Varoufakis’s Jane Austen Solution to Escaping Austerity and Achieving Growth

To fortune I am perfectly indifferent, and shall make no demand of that nature on your father, since I am well aware that it could not be complied with; and that one thousand pounds in the four per cents, which will not be yours till after your mother’s decease, is all that you may ever be entitled to.

Jane Austin Pride and Prejudice Chapter 19.

The reference to ‘four per cents’ is a reference to consols – the same device the rock star economist Yanis Varoufakis plans to use to escape the Greek austerity trap.  There are precedents as it allowed Georgian England to escape the biggest debt trap in history following a debt bubble, whilst countries like France which didn’t use them fell well behind (and lost wars as a result).

A simple thought experiment – where I think Yanis Varoufakis’s mind is coming from in relation to ‘perpetual bonds’.

Perpetual bonds- perpetuities – are also known as ‘perps’, or a consol.  (The term “consol” comes from the fact that the first perpetuities were issued by the British government especially following the Napoleonic Wars to “consolidate” their war debts.)  They were issued by Canada in the 1970s for example. Churchill used them in 1927 to refinace the WWI war debt.

Extending maturity and a debt forgiveness /haircut has exactly the same impact on the NPV coupon bottom line – but the former is not a ‘credit event’ screwing up the ECB balance sheet, so to be preferred in all cases.

The Eurozone is at the ZLB and suffering deflation, so there will be a desperate rush for safe assets.  A security with a tiny yield is preferable to cash with negative interest on reserves.  Some nations are even issuing securities with negative yields and there is a ready market.

If (thought experiment) this condition exists forever it is preferable for the ECB and others to replace an ‘asset’ on their balance sheet which can never be paid with one that will be, even if is a perpetuity that never matures as a small positive yield will still yield a return.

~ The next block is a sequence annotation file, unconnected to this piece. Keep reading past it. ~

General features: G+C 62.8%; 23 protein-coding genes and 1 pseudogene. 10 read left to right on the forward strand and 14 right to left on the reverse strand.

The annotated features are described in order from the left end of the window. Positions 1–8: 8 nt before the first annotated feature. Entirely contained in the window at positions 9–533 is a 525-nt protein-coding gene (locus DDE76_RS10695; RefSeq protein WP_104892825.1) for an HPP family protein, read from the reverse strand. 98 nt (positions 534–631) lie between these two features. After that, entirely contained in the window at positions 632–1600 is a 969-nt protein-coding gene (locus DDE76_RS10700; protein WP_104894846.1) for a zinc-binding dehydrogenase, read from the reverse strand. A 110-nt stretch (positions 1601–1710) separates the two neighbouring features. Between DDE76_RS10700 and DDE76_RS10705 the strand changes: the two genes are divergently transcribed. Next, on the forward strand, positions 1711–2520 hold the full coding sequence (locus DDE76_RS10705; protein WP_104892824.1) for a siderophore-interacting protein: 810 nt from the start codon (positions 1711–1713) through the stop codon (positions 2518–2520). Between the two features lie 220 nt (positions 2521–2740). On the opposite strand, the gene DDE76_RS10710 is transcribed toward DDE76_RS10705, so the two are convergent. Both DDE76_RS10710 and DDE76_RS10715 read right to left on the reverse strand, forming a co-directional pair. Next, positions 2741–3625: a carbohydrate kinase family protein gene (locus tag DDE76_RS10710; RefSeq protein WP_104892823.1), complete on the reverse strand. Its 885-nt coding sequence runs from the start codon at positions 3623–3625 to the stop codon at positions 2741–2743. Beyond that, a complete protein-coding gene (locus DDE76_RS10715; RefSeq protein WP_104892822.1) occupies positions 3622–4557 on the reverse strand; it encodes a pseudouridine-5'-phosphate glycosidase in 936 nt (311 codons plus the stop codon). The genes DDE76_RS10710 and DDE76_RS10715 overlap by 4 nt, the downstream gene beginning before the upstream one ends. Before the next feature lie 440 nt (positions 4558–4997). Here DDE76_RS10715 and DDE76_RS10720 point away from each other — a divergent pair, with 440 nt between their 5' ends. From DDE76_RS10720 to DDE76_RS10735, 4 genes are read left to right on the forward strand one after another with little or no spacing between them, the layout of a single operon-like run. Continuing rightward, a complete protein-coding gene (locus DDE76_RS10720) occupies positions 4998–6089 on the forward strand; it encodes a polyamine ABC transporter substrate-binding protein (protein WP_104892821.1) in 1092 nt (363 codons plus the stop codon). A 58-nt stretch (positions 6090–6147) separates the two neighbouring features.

Such would also be attractive to the markets given the rush to security and shortage of ‘safe assets’.

The problem is consol’s NPV is highly interest rate sensitive over the short term compared to conventional securities – if interest rates go up through escaping the ZLB the market will demand a switch to higher returns. Hence the idea of a GDP linked bond – known as a warrent – for which there are recent precedents n Greece.

The Economist asked where the wealth of Jane Austin heroes came from

The answer lies in the combination of Britain’s growing commercial riches and its government’s continuing poverty. There was really only one kind of investment from the South Sea Bubble of 1720 to the railway boom of the 1840s: government debt. British government debt was the only security traded on the Stock Exchange at its foundation in 1801, and remained so until 1822. Thanks to luck and skill, the government managed to finance a century’s worth of horrendously expensive wars in a way that not only did not cripple commerce but mobilised commercial resources for new challenges.

William Pitt tried to pay down the national debt during the Napoleonic Wars (really just preventing it exploding) by buying back consols through open market operations.  He took advantage of low interest rates to borrow from banks to retire consols – the theory (correct though oddly derided by some economists) was that the interest saved from the consols would compound and could be used to retire ever more consols into a sinking fund to pay off the national debt.  It worked, rather than banks lending to business, financial capital hadn’t yet been fully developed banks leant to the State who provided investment income to aristocrats who then became capitalists investing in the industrial revolution and an explosion in global trade. The national debt was not the drag anchor on the British economy it was its powerhouse.   Now banks are again reluctant to lend to industry, so expansion and refinancing of the national debt at the ZLB makes sense, recycling income to citizens who will invest (most likely these days crowdfund innovation).  Over a generation compounded high growth wipes out a national debt whose relative size now looks puny.

Bond holders should bite Mr Varoufakis’s hand off – its potentially a good deal, a debt for equity swap, in accounting terms the only real option for an entity suffering insolvency not liquidity concerns.  It gives the sovereign bondholders a stake in Greeces future and gives Greece breathing space from the disastrously deflationary 5% primary surplus every year.

“Money is the best recipe for happiness.”

 Jane Austen, Pride and Prejudice

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